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Tucson Tech: Raytheon's small satellites could aid sea rescues

Tucson Tech: Raytheon's small satellites could aid sea rescues

Raytheon developing tiny satellites to help troops on ground

Raytheon Missile Systems modified part of its production area in Tucson to enable production of small satellites.

Not to be left out of the new era of small satellites, Tucson-based Raytheon Missile Systems has built two tiny satellites for the U.S. Department of Homeland Security to help search and rescue teams locate emergency beacons in the arctic and other remote areas.

Teaming up with Virginia-based Millennium Engineering and Integration, Raytheon assembled the small satellites for Homeland Security’s “Polar Scout” program at the company’s advanced missile production plant in Tucson.

DHS is working with the U.S. Coast Guard to evaluate satellite technologies that could help detect shipboard search-and-rescue beacons in arctic regions, where harsh conditions mean every second counts.

Besides Millennium, Raytheon said it worked with Rincon Research, a small Tucson-based research firm, and Space Dynamics Laboratories to develop and produce the Polar Scout satellites. The small-sats are scheduled to be launched into lower Earth orbit later this year.

The project was led by the U.S. Air Force Operationally Responsive Space program, to show how small sats can be built efficiently and cost effectively, Raytheon said.

Raytheon Missile Systems got into the small-satellite game in 2012, when it won a contract from the Defense Advanced Research Projects Agency to design small, disposable satellites for a system to allow troops on the ground to get high-resolution satellite images of the battlefield via smartphones or other hand-held devices.

DARPA’s Space Enabled Effects for Military Engagements, or SeeMe, program was supposed to launch its first satellites in 2016 on SpaceX’s Falcon rocket.

But SpaceX suspended operations after a launch-pad explosion in September 2016, and SeeMe later ran out of funding.

By then, Raytheon had modified part of its production area in Tucson to enable production of small satellites and said it would welcome small-sat partnerships with other companies.

“With our automated production lines, Raytheon can produce highly reliable, small satellites quickly and affordably,” said Thomas Bussing, Raytheon Advanced Missile Systems vice president, in announcing the Polar Scout delivery.

“Because our advanced manufacturing facilities are flexible, we can build small satellites or satellite components designed by Raytheon or another company,” Bussing said.

Less costly and quicker to build than bus-sized geostationary satellites, small satellites can operate from lower orbits to perform missions normally accomplished by larger satellites, the company said.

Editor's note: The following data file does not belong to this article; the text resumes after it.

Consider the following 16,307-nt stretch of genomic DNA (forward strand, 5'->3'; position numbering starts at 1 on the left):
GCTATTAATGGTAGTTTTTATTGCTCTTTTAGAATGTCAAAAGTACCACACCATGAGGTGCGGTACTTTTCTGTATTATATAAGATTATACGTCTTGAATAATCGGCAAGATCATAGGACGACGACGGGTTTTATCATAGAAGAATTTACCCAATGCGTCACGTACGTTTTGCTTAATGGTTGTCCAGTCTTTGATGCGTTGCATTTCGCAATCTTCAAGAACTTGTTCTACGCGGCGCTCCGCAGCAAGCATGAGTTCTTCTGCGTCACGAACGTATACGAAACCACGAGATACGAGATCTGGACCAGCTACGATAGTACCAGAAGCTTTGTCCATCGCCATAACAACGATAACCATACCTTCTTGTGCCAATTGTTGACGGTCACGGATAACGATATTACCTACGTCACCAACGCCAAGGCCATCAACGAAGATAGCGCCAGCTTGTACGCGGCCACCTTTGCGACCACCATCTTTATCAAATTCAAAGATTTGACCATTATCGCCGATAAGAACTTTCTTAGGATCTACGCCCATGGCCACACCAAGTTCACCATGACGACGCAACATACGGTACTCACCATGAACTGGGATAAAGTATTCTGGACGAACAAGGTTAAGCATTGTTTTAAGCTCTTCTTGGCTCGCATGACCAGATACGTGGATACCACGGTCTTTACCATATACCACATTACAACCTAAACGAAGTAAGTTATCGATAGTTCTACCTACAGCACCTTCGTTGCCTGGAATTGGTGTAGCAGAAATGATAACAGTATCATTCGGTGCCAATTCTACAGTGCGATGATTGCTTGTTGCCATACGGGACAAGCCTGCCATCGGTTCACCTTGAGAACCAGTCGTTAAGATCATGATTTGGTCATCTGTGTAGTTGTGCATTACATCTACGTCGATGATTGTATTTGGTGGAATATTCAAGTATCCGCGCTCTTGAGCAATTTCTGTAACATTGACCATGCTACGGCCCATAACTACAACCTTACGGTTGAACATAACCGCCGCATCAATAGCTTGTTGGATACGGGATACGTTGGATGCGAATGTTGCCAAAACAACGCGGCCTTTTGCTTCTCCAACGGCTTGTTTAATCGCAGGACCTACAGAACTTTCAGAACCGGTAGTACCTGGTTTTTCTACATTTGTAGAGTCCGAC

Tucson-based World View Enterprises conducted another successful launch of one of its Stratollite high-altitude balloon vehicles from Spaceport Tucson on Wednesday morning.

The mission carried “a research payload for a government customer,” but the company offered no other details.

For those counting, Wednesday’s launch was the fifth from Spaceport Tucson since an inaugural mission in October, and the second since a grounded, hydrogen-filled balloon exploded Dec. 19 in an incident that damaged World View’s county-leased building.


Avery Therapeutics, a startup company developing a tissue-engineered heart graft based on technology developed at the University of Arizona, has created a buzz at the national level.

Avery was recently named one of two winners of the “Buzz of Bio” awards, which are handed out ahead of the BIO International Convention in Boston in June.

The convention, which expects more than 16,000 attendees from 74 nations, is hosted by the Washington, D.C.-based Biotechnology Innovation Organization (BIO), the world’s biggest biotech trade organization.

Avery, was a winner in the “Technologies of Tomorrow” category, while North Carolina’s Biomarck Pharmaceuticals was honored in the “Pipelines of Promise” category. The winners each receive one convention pass and the opportunity to present their technology to convention attendees.

Avery’s lead product, MyCardia, a tissue-engineered heart graft developed to treat heart failure, is in the preclinical development phase.

Avery was co-founded in 2014 by cardiologist Dr. Steve Goldman of the UA’s Sarver Heart Center and Jordan Lancaster, who earned his UA doctorate in physiology while working in Goldman’s lab.

In February, Avery was selected by the Flinn Foundation to take part in the 2018 Bioscience Entrepreneurship Program and was awarded $30,000 in funding support and program services.

Contact senior reporter David Wichner at or 573-4181. On Twitter: @dwichner. On Facebook:


David joined the Star in 1997, after working as a consumer and business reporter in Phoenix for more than a decade. A graduate of Ohio University, he has covered most business beats focusing on technology, defense and utilities. He has won several awards.

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